Flash Compline: 9.45pm, Wednesday 30-11-11.

There will be a Flash Compline service at 9.45pm on Wednesday, 30th November, outside St James Garlickhythe, near Mansion House Tube station. Here is a map.

Music: We will use this setting of Compline. I will have a small number of spare copies, which you can purchase from me for £2 if you want to keep them, or borrow if you don’t. Don’t worry if you aren’t a confident singer — follow along with the text and see what you can pick up. Everyone is welcome. If we don’t have enough confident singers we can always say the liturgy instead.

This setting uses the words from Common Worship Traditional Language Compline. Various smartphone apps for this exist and it is available from the C of E website here on the day, if you’re worried we won’t have enough music or you’d rather just use the words.

PLEASE ARRIVE QUIETLY AND DEPART IN SILENCE.

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Multi-tracking chant experiment

This is a brief experiment with multi-tracking chant.

http://player.soundcloud.com/player.swf?url=http%3A%2F%2Fapi.soundcloud.com%2Ftracks%2F19235111 Creator lucis optime (English) by artsyhonker

You see, I’ve got this hare-brained idea about podcasting a sung Compline online, possibly in some kind of Whitacre-style virtual choir. That’s hard to coordinate, with chant: the pulse is directed by the words, so metronome markings are no help, for starters. But gathering together a little schola cantorum to come and sing with me in person once a week or once a month seems equally daunting. And I worry that singing Compline by myself is just going to sound a bit daft; there are too many responsorial bits, really.

So I thought I’d take something simple and see whether I can sing chant with myself, so to speak. In went the headphones and out came the hymnal to select something I’d not sung before. The results are… instructive, really. This will need a lot of work on intonation and timing before I’m happy to do an entire Compline. I did actually cheat and “mute” some sections of some voices in one or two places where the timing was just unbearably out of sync; I didn’t do any other fancy stuff, though. What you hear is what I sang.

I guess if I want an online Compline to be a recording of an actual prayer, rather than something that takes hours of editing and re-recording to get into acceptable shape for posting online, I need to find some people to sing with me, or get used to the idea of singing alone.

There are, of course, other folks who put this sort of thing online. Most seem to be regular “Compline choirs” in the US, who rehearse regularly, or monastic groups with their daily Office available as podcasts. I’m not entirely sure how what I want to offer would be significantly different, and maybe I need to figure that out, too. On a very basic level, I’d like it to be something that encourages people to join in. That means providing links to the text and preferably to notation with the text underlaid, not just an audio file as I have above.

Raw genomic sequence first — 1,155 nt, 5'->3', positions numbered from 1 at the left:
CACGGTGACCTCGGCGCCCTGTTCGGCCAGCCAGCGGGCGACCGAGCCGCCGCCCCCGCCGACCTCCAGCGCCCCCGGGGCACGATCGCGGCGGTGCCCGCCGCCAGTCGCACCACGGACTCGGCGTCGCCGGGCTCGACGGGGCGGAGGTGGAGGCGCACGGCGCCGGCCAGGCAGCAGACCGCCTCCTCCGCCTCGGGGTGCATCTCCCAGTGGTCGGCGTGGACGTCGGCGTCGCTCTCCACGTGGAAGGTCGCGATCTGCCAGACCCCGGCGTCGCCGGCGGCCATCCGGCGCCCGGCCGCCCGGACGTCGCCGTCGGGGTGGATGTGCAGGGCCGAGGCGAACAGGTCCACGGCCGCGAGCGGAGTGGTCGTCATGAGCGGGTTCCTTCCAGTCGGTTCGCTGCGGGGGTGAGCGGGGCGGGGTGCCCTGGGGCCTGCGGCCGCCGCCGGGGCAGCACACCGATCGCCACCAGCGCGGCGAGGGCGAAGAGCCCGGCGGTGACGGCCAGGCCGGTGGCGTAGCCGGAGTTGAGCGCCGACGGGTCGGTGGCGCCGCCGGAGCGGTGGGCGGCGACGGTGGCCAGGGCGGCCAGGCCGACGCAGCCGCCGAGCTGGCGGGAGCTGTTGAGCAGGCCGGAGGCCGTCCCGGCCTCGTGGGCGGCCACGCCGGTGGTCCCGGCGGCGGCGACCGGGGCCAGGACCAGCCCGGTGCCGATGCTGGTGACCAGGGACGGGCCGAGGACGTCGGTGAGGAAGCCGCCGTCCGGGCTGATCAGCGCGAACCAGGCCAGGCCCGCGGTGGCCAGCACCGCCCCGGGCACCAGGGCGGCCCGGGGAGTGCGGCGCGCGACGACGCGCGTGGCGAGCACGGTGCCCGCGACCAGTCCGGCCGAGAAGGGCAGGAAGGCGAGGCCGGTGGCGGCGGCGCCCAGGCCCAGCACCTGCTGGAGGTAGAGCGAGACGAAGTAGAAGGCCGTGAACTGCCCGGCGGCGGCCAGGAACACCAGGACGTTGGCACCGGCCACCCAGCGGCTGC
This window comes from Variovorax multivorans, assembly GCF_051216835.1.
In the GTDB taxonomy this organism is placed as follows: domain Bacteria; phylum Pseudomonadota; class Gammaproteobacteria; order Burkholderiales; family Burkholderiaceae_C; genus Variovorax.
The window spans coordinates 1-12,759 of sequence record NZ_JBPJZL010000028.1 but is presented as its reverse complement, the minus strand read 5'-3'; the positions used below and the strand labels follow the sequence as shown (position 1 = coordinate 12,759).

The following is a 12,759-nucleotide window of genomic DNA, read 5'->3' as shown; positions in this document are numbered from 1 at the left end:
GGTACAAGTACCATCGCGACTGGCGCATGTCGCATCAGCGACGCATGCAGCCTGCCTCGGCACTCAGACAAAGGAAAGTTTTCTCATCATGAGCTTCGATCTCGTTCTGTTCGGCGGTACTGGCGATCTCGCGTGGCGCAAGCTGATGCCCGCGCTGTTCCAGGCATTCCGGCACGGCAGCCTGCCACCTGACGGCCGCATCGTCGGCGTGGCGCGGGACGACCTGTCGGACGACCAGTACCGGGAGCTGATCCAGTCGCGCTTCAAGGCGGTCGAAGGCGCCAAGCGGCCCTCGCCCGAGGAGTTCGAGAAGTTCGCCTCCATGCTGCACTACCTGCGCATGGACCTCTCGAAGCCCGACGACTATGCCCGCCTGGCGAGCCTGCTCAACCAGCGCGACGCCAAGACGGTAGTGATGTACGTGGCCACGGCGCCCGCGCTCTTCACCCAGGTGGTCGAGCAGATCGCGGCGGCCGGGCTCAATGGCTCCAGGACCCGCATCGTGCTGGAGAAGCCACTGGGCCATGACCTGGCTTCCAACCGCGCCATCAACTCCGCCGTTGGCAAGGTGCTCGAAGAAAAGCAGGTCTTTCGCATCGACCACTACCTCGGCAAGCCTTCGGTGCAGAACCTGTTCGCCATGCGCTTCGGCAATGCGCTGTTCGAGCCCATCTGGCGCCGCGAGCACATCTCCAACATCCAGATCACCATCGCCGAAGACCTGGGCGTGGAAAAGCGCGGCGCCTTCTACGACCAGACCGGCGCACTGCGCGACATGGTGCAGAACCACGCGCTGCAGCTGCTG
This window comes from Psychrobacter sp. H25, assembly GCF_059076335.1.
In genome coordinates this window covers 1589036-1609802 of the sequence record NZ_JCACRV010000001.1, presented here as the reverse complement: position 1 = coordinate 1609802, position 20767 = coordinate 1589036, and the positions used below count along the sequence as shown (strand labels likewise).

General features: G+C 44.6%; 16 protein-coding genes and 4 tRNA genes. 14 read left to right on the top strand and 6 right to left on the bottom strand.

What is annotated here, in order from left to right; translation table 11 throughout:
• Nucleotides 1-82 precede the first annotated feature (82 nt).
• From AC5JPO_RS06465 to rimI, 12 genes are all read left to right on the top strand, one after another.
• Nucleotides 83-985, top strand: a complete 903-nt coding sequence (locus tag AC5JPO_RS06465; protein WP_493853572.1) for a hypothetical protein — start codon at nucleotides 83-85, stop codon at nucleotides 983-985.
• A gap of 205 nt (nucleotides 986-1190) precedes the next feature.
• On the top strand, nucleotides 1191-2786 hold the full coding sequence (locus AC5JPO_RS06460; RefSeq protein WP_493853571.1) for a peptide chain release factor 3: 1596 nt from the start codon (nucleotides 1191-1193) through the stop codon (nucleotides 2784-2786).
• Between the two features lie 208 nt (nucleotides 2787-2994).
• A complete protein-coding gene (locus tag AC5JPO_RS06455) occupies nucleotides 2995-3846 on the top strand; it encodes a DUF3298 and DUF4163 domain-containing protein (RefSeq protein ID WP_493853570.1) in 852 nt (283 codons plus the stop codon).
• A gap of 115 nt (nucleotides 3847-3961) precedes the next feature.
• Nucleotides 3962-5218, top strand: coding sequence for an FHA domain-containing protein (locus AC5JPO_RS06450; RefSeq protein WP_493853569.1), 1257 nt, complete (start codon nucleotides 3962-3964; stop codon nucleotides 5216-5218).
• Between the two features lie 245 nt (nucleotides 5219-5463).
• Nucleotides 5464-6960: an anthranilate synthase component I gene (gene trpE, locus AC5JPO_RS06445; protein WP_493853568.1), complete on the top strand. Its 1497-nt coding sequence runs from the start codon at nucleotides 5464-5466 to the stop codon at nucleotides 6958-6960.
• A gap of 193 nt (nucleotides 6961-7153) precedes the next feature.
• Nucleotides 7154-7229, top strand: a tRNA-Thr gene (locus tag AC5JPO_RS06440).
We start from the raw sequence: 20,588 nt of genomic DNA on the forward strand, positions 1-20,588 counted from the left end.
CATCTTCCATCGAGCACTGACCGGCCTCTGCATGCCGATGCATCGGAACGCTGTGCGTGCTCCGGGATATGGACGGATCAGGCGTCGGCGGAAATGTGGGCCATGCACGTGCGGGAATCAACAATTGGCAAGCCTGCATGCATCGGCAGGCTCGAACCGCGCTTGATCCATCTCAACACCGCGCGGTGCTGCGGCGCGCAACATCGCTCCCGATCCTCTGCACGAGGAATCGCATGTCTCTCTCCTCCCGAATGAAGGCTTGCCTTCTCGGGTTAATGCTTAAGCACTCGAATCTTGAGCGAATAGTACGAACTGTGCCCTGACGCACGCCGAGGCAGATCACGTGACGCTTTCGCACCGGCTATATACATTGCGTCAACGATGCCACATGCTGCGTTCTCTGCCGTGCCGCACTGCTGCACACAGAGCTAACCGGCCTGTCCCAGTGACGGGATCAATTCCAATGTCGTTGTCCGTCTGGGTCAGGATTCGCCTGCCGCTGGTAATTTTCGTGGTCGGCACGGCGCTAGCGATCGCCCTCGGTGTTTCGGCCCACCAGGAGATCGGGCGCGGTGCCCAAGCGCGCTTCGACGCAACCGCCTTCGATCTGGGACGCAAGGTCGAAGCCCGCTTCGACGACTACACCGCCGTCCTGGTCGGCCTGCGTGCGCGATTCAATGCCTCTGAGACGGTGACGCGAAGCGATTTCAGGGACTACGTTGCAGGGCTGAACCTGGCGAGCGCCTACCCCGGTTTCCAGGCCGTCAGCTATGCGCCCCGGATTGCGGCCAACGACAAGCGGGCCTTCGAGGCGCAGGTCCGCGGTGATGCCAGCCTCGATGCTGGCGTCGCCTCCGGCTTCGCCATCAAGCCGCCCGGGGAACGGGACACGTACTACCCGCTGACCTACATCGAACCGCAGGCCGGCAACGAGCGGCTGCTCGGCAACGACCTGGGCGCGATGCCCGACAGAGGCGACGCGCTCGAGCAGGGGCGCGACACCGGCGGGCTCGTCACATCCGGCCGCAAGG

"Go quietly to bed"

Sunday evening, I had the privilege of singing Compline with the choir at St Mary’s Addington. I started attending services in the parish once in a while in order to visit a friend of mine who is Curate there, but the community — and especially the choir — has become a real resource for me. As an organist working in a C of E church but who doesn’t come from an Anglican background it’s been excellent to be exposed to some of the standard repertoire from the rehearsal side as well as hearing it sung in services and, eventually, joining in and even conducting from time to time; they also did me the honour of singing a piece I composed. I’ve always been made very welcome and if the journey from Leytonstone weren’t so silly I’m sure I would want to be there more often.

Anyway, Compline. I hadn’t ever attended a Compline service before, not even a said one, so this was a new experience for me, though I’m familiar with the general shape of the liturgy. I’ve had a bit of a brush with chant notation in other contexts, and it’s pretty straightforward to read if you’re already good at transposition, so that wasn’t a problem for me. I struggled a bit more with the psalm pointing but once I got the hang of it that was also straightforward. The service was by candle light, and very atmospheric. Choir and cantor sang well; that sort of unaccompanied unison singing is harder to do well than you might imagine, but the pitch stayed pretty stable throughout and I think the timing was good.
Compline is the last Office of the day and it is traditional to go quietly to bed afterward, without speaking and certainly without any cavorting about. I can certainly see how after singing the service in the cosy intimacy of St Mary’s, going home quietly and to bed without further ado would be quite welcoming even if it meant a fairly early night. That option was, alas, not open to me: my journey from Leytonstone to Addington had been by bicycle, then train, then tram, and so on the way back I did the same in reverse (well, I didn’t ride the bicycle backward, that doesn’t work…). I wouldn’t say I was cavorting, exactly, but even on a Sunday night in London one must keep one’s wits about oneself on a bicycle. Still, I’m very grateful for having had the opportunity to go.